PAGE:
228. By communication of December 18, 2008, the State reported that commitment 3(a) had been carried out. As regards commitment 3(b), the State reported that lands had been bought for almost all the Pewenche communities that belonged to the Comuna del Alto Bío Bío, and that at that time work was under way to follow through on the purchases for the communities of Butalelbun, Malla Malla, and Trapa Trapa, all of them belonging to the Cajón del Queuco. With respect to commitment 3(c), the State indicated that the Office of the Provincial Governor and the Corporación Nacional de Desarrollo Indígena, CONADI, have continued making efforts to be able to constitute the Board of the Indigenous Development Area, pursuing all alternatives that may lead to that. As regards commitment 3(d), the State indicated that to date CONADI and the Corporación Nacional Forestal, CONAF, are studying, along with the indigenous communities, how to administer the Ralco reserve.
229. As regards commitment 4(a) of the friendly settlement agreement, the State indicated that the measures necessary for the audit results to be sent, among others, to the municipality of Santa Bárbara and Alto Bío Bío had been taken for public consultation, and published at the CONAMA website. In addition, it notes that the office of Executive Director of CONAMA and the public services have monitored and overseen the project, as established in the resolution with the environmental assessment. As regards the impacts of the Ralco reservoir on the sector of the Alto Bío Bío, the State reports that it will perform an independent audit once three years have elapsed since the start-up of the hydroelectric plant; the objective will be to propose the measures necessary for correcting possible unforeseen effects, especially in tourism development along the banks of the reservoir.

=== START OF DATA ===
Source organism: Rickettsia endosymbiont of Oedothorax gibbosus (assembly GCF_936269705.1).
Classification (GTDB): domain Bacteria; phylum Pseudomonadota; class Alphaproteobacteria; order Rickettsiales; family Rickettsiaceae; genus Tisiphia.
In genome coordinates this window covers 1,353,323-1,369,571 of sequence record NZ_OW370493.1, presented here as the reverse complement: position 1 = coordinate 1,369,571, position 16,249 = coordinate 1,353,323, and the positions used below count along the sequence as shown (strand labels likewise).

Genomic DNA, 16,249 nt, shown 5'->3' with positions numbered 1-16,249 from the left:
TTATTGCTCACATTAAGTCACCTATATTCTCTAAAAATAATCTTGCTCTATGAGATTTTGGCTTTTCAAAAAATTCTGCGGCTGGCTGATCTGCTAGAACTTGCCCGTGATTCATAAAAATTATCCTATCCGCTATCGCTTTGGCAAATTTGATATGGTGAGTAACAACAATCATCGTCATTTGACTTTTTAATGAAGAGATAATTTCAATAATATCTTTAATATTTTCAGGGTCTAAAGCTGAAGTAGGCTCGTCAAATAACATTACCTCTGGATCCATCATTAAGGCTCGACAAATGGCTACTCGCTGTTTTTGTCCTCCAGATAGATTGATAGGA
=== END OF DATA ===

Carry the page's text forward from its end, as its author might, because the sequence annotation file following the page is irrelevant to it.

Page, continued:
230. With respect to commitment 4(b), the State reported that a meeting had been held between CONADI and the Municipality of Alto Bío Bío in which it was agreed to initiate a process of coordination during January 2009. As regards commitment 4(c) the State reported that tourism projects have been financed on the banks of Lake Ralco, that works have been promoted and financed to strengthen tourism with special purposes in the high cordillera, and that as a result of the commitment made by ENDESA regarding the return of the remnant lands not flooded by the Ralco reservoir, CONADI is processing the restitution of the remnants to their original owners, which presents the opportunity to develop tourism projects associated with the reservoir. With respect to commitment 4(d) the State indicated that it is studying the existence of culturally significant sites in the lands that the project will affect, though to date the existence of indigenous lands in the areas to be affected has not been shown.
231. The petitioners submitted a communication dated April 10, 2007, that was received at the IACHR on May 8, 2007, in which detailed reference is made to each point of the agreement. They note compliance with the point regarding the creation of a comuna in the sector of the Alto Bío Bío, whose elected mayor is Mapuche Pehuenche. They also consider that there has been compliance with the point of agreeing upon a mechanism to ensure the participation of the indigenous communities in administering the Ralco Forestry Reserve. In terms of the point referring to the measures to satisfy the particular demands of the Mapuche Pehuenche families affected, they indicate that a memorandum of understanding has been signed with the Government and the Pehuenche families, which has been partially implemented.